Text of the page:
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02.26.13

Uniloc is a Nasty Patent Troll and It Attacks Android/Linux Developers (Updated)

Posted in Patents at 5:58 am by Dr. Roy Schestowitz

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Summary: The troll which had gone after Microsoft (for cash) also went after Android developers based on a new report

THE Uniloc troll turns out to have attacked Linux already, even if indirectly. The article “Android developer fights evil patent troll” says the following:

Katie sez, “The video profiles software developer Austin Meyer, who is the target of a patent troll lawsuit involving a company called Uniloc, which owns a patent for the “System and Method for Preventing Unauthorized Access to Electronic Data.” Meyer’s flight simulator app X-Plane, like most paid applications on the Android market, uses the authorization system. Uniloc purchased the patent in question at a bankruptcy proceeding. Despite the enormous risk, and the enormous cost just to defend against a patent suit, Meyer is resolved to do so. The broader point of the video is that something needs to be done to stop patent trolls from simply buying patents in order to intimidate innovators into paying them a settlement. Patent trolls are a huge tax on innovation and add nothing to the marketplace.”

Reason.com, quite a popular Web site of alternative thinking, writes about “How Patent Trolls Kill Innovation”. It says:

“My statement to someone that is the victim of a patent troll lawsuit is that you are completely screwed,” says Austin Meyer, who is himself the target of a so-called “patent troll” lawsuit.

Meyer is a software developer and aviation enthusiast. His two passions intersected in the ’90s when he created a flight simulator called X-Plane, which quickly grew in popularity, outlasting even the once-popular Microsoft Flight Simulator. As many software developers do, Meyer made his application available on mobile devices like the iPhone and Android. And this is where he first ran into trouble.

What we must recognise, however, is that not only trolls are the problem; scope of patenting is a problem too. But since patent trolls usually use software patents (correlation was demonstrated before) a path in the right direction would be to eliminate software patents. In some sense, trolls are a symptom of software patents.

Update: I have just found an E-mail that Uniloc had sent me through a PR proxy to whitewash its shameless activities. It said:

Roy,

Good afternoon. I saw your article on Techrights entitled “Apple’s and Microsoft’s Robbery of Knowledge Using Patents, i4i Case Might Reach SCOTUS” and found it extremely interesting. As you know, Sony Corporation, McAfee, Activision, Quark and two other companies have been sued by Uniloc USA for patent infringement. The suits stem from a massive case against Microsoft (in which Uniloc initially won $388 million in damages – the 5th largest award for Software infringement ever) and the suit is remarkable because of its potential reach: the technology in question became so popular as to be virtually ubiquitous today. The case against Microsoft is currently on appeal.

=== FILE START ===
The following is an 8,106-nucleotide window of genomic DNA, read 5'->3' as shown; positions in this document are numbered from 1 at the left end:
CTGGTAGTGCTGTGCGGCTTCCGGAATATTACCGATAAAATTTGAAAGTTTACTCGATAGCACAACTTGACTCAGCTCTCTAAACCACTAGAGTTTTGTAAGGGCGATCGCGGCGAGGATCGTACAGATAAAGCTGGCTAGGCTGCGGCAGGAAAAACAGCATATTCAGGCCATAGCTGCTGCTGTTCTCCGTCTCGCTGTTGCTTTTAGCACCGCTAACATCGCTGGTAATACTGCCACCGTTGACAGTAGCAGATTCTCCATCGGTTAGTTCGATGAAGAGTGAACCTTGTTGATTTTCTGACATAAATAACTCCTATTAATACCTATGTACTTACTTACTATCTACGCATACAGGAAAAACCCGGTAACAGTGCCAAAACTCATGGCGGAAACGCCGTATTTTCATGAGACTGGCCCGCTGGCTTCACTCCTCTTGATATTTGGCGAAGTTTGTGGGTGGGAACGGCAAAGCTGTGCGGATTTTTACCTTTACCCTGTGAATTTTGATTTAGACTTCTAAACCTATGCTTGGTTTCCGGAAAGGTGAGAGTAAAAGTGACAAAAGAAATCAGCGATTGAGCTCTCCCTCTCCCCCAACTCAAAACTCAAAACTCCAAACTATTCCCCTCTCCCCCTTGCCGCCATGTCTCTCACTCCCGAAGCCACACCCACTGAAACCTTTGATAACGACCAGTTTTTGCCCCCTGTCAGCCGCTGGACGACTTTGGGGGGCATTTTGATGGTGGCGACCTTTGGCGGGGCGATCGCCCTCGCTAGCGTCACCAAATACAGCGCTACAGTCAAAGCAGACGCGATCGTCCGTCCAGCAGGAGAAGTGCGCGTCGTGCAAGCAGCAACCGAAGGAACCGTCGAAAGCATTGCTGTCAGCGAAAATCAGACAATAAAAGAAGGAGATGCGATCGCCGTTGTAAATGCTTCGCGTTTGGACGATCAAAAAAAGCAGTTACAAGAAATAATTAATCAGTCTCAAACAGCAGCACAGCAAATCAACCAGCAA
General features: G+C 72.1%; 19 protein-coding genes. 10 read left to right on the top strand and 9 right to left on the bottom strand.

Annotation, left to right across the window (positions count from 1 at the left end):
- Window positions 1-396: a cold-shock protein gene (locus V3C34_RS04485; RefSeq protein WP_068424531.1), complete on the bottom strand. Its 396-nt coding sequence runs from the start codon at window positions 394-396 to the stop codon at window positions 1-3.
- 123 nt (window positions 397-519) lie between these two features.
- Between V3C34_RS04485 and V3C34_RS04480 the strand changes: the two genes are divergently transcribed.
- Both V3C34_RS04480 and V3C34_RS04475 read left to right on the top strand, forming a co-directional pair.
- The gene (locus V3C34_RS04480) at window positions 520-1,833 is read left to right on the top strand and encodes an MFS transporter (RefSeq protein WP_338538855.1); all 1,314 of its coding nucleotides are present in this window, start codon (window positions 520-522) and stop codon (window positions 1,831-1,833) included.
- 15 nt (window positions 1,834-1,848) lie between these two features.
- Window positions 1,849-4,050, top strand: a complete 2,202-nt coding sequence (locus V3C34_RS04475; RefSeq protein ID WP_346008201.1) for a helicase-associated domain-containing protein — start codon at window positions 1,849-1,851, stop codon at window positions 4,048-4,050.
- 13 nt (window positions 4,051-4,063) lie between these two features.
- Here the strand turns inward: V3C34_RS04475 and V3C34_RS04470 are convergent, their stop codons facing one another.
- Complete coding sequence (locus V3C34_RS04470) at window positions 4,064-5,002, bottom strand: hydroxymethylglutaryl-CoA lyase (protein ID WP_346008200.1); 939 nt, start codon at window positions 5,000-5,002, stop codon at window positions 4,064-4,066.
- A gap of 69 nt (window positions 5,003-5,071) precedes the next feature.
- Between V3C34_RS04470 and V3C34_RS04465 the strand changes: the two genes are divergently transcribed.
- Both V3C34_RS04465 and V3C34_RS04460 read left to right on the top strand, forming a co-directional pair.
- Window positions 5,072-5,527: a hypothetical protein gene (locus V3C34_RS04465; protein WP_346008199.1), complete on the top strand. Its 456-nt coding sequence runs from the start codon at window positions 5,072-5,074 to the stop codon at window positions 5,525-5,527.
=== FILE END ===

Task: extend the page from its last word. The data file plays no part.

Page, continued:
The lawsuit mentioned below follows closely on the heels of a wave of other suits by small businesses against goliaths (including two filed last month – Ebay was sued for $3.8 billion by XPRT and Apple, Google, Microsoft and others were sued by NTP, as you know, over patented smartphone technology), indicating small businesses are becoming more aggressive in fighting for their intellectual property rights.

By way of background, in 1992 software companies were losing billions to casual software copying. Uniloc was the first to combine the concept of product key and Hardware ID, and using both they created an airtight registration system (before this invention, most software relied on just a product key that Tom, Dick and Harry could take to college, give to their girlfriends and before you know it – millions of dollars in lost sales). For the first time, Uniloc’s invention locked software to a specific computer, making this casual copying next to impossible.

After patenting the invention in the early 90s, Uniloc commercialized the product through a licensing deal with IBM, and then began talks with Microsoft. Microsoft signed a non-disclosure agreement to not reverse engineer the product. But, as Microsoft’s own internal documents show – that’s exactly what they did, then used the software in Windows XP. Microsoft is a bellwether for significant trends in the software publishing industry, many other companies – including the ones named in the lawsuit – observed their success and took the information that Microsoft had made public to pursue or develop their own software activation systems.

Please let me know if you would like to speak with Brad Davis, CEO of Uniloc USA; I’d be happy to coordinate a conversation.

Thank you for your consideration.

Best,

Kelsey

Kelsey Nason

Account Executive

Hellerman Baretz Communications LLC

1325 Avenue of the Americas, 28th floor

New York, NY 10019

212.763.8582 Office

212.763.8304 Fax

646.673.0944 Mobile

knason@hellermanbaretz.com

www.hellermanbaretz.com

My reply was:

Hi Kelsey,

Will it be possible to do a short interview with Mr. Davis via E-mail. I
would love to hear his side of the story.

Kelsey’s reply was:

Roy,

Thank you for your interest in hearing Brad’s side of the story. I will check with Brad to see what his availability for today or tomorrow looks like for a short interview via email. When is best for you? Also, would you first email Brad directly?

Thanks again.

Best,
Kelsey

Suffice to say, seeing that he would have to face some hard questions, Brad was never giving an interview. To trolls, justifying what they do is hard.

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